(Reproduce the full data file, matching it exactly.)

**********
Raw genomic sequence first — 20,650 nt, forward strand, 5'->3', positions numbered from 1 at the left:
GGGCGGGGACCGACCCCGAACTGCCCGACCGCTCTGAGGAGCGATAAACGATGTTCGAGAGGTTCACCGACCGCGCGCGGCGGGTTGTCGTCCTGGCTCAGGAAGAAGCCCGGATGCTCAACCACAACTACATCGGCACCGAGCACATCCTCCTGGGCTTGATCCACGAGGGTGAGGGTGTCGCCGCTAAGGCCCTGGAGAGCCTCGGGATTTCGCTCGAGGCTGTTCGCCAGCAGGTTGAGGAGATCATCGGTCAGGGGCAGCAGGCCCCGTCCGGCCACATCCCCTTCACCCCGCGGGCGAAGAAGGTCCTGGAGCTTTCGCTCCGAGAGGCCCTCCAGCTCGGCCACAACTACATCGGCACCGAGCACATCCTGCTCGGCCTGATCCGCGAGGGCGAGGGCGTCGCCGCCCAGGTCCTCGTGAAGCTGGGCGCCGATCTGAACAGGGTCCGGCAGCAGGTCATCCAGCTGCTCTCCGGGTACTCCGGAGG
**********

Raw genomic sequence first — 20,650 nt, forward strand, 5'->3', positions numbered from 1 at the left:
GGGCGGGGACCGACCCCGAACTGCCCGACCGCTCTGAGGAGCGATAAACGATGTTCGAGAGGTTCACCGACCGCGCGCGGCGGGTTGTCGTCCTGGCTCAGGAAGAAGCCCGGATGCTCAACCACAACTACATCGGCACCGAGCACATCCTCCTGGGCTTGATCCACGAGGGTGAGGGTGTCGCCGCTAAGGCCCTGGAGAGCCTCGGGATTTCGCTCGAGGCTGTTCGCCAGCAGGTTGAGGAGATCATCGGTCAGGGGCAGCAGGCCCCGTCCGGCCACATCCCCTTCACCCCGCGGGCGAAGAAGGTCCTGGAGCTTTCGCTCCGAGAGGCCCTCCAGCTCGGCCACAACTACATCGGCACCGAGCACATCCTGCTCGGCCTGATCCGCGAGGGCGAGGGCGTCGCCGCCCAGGTCCTCGTGAAGCTGGGCGCCGATCTGAACAGGGTCCGGCAGCAGGTCATCCAGCTGCTCTCCGGGTACTCCGGAGG